I tried an experiment the other day. I turned on my iPod shuffle and made a list of the all topics the songs were about. Here is what came up:
Love Story by Taylor Swift–how timely. No explanation needed here.
Evacuate the Dancefloor by Rhianna–A song about two people who are hot for each other and want to hook up on the dance floor
I Want You Back by Jackson 5–A song about someone who broke up with someone else and now realizes they made a mistake
Whatever It Is by Zac Brown Band–A guy singing a song about a girl that he likes and can’t decide what he likes about her but just knows she has something special.
You get the picture. Above all aspects in our world, why are we so captivated, so focused on finding companionship? I see this theme beginning at a very young age–a majority of our high school experience revolves around who likes who, who is dating whom, who got ditched at prom, etc. And, the older I get, the more I realize that my peers and I are discussing the exact same topics, only using better words that, “He is so hot” and “I think he made eye contact with me today”. Instead, we say things like, “I really like his strong jawline” and “I enjoy his intellect”.
There is something inherent in our genetic makeup to find ‘the perfect mate’. We spend our entire lives hoping, searching, dreaming about who our significant other is going to be. We can see this everywhere: how many movies can you think of that don’t include some kind of love story? How many songs can you list are not about love/relationships/breakups? How many books have you read that don’t focus on two people searching for companionship?
So, I have been asking myself: Why is finding a mate so important to us?
For one, we can look at it evolutionarily: we want our gene pool to reproduce. We want our legacy, physically, to last on. When our traits continue on, it is a reminder that we were an influence on humanity. My family always jokes, because we are known to be tall, skinny, long limbs, bony, big noses, big ears, blonde (with like twenty pieces of very thin hair). I remember getting off the plane in Europe and feeling like I was amongst my people. My cousins share a story about when they were in Australia and saw a guy walking with an Ederveen stance. Sure enough, as they drove by, it turned out he was an Ederveen–my Opa’s cousin, in fact.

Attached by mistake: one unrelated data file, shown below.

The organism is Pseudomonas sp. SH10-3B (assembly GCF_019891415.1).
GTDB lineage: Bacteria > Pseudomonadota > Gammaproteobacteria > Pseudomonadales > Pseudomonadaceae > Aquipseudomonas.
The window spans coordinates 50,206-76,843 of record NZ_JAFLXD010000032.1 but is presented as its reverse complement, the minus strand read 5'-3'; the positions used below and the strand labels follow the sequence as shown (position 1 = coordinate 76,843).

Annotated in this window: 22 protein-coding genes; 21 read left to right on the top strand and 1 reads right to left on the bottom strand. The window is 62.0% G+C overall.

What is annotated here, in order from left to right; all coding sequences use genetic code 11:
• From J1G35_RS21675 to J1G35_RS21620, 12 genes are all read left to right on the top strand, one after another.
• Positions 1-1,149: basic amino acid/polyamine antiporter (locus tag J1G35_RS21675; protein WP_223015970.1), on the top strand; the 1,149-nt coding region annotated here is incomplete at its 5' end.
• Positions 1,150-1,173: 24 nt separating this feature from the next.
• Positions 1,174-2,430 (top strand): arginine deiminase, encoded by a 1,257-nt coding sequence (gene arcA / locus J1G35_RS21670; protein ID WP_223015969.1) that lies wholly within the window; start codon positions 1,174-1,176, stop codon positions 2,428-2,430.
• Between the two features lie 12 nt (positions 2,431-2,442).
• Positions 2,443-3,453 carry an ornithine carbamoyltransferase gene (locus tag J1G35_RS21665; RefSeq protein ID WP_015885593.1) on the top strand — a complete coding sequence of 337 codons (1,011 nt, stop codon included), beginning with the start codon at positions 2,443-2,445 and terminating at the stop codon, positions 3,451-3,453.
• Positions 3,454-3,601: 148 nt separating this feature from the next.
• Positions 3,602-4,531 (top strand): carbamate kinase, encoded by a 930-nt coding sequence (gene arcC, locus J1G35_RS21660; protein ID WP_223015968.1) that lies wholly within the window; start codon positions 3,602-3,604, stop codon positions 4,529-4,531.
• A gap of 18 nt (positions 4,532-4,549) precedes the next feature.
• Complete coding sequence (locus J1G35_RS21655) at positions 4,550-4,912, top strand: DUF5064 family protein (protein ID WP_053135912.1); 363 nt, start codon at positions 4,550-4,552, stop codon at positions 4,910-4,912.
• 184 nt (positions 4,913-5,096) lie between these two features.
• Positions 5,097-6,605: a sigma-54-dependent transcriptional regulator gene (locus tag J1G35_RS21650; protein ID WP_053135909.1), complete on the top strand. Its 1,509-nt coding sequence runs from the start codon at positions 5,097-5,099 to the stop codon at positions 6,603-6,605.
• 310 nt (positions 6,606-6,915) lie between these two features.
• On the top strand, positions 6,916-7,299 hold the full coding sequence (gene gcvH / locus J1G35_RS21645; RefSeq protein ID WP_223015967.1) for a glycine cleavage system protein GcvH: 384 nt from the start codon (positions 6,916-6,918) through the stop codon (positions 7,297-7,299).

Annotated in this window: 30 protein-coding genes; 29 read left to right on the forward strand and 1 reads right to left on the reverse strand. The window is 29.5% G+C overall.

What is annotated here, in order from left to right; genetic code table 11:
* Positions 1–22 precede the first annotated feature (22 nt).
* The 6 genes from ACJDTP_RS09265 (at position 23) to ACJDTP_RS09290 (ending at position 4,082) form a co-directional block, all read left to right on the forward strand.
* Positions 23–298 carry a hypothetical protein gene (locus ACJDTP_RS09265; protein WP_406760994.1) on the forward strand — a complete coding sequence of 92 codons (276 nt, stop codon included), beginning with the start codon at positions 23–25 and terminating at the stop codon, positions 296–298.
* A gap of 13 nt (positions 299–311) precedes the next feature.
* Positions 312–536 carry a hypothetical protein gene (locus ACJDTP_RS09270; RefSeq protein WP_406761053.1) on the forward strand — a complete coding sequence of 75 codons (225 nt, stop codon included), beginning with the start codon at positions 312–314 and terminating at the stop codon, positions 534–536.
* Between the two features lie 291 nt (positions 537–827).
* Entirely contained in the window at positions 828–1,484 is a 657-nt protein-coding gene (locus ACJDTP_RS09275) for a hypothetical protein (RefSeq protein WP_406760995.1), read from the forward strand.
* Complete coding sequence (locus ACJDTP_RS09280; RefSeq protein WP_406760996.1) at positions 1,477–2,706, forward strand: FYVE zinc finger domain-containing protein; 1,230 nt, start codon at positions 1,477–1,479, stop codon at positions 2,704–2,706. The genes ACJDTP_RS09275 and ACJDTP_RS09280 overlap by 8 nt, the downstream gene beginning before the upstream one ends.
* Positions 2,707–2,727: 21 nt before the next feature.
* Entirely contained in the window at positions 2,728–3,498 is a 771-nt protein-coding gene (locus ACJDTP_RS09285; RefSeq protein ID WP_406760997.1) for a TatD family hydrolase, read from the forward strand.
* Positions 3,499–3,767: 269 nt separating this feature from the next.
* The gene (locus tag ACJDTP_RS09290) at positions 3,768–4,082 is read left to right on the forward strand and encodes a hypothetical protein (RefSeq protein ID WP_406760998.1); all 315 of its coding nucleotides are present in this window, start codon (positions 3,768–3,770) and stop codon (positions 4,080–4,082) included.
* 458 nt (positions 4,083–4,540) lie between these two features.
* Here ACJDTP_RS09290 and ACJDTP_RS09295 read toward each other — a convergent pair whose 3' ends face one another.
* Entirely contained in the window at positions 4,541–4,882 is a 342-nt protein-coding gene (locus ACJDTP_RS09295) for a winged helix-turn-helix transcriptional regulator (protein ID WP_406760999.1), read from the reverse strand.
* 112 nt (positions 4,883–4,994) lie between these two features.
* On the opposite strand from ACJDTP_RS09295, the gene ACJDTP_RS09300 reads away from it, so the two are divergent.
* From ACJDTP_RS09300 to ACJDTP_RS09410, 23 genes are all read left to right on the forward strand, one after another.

Having a companion allows us to experience emotions that are outside our realm. Mostly, we focus on the butterflies, the smitten-ness, the excitement. But, it also allows us to feel sorrow, disappointment, and sympathy. In my class this week, we read the story of Prometheus and discussed whether the concept of ignorance is bliss or knowledge is power is better. In this aspect, not being in a relationship saves you from heartache, but at the same time, you are not exposed to the expansive spectrum of emotions: being ignorant and withheld from those feelings, you maintain a safe, but small range of emotions. Companionship, while we do suffer from those hurtful emotions, we also get to experience the love, the jubilation, the spark.
We often define ourselves by being in a relationship with someone else. For some reason, ‘single’ sometimes has negative connotation in our society. We use terms like “she is way out of your league” and “she is quite a catch” to make ourselves feel better. We create standards for ourselves. As one of my favorite young adult novels, The Perks of Being a Wallflower (which revolutionized the way I look at the word), quotes, “We accept the love we think we think we deserve”. So, having a significant other means something about ourselves. For one, it obviously means that we are stable enough people to have someone stick around us. It means that we are good enough to be loved. It means that, whatever attractive traits our partner has, we must be just as quality.
I think another reason is because we want to validate our own existence. It really is a selfish reason when you inspect it. One of the best parts about being in a relationship with someone is to be able to share life experiences with someone else. We want someone to hear the funny story about the smelly kid we encountered; we want someone to praise us for blowing up balloons in our sister’s car for her birthday; we want someone to protect us when a fugitive is on the loose; we want someone to check in with us if there is severe weather in the area. There is something validating about having someone laugh at the same stories, show concern, point out things you didn’t see yourself. We want someone to care about us because that means we are living and doing something meaningful.
We have all heard the dream about “sitting in a rocking chair next to your loved one at 85 years old, reminiscing about the old days”. Companionship allows us to expand our boundaries, our emotions, our world, and share it with someone special. I don’t know why we are so focused on finding “the perfect one” but perhaps someday, when I find mine, I will understand.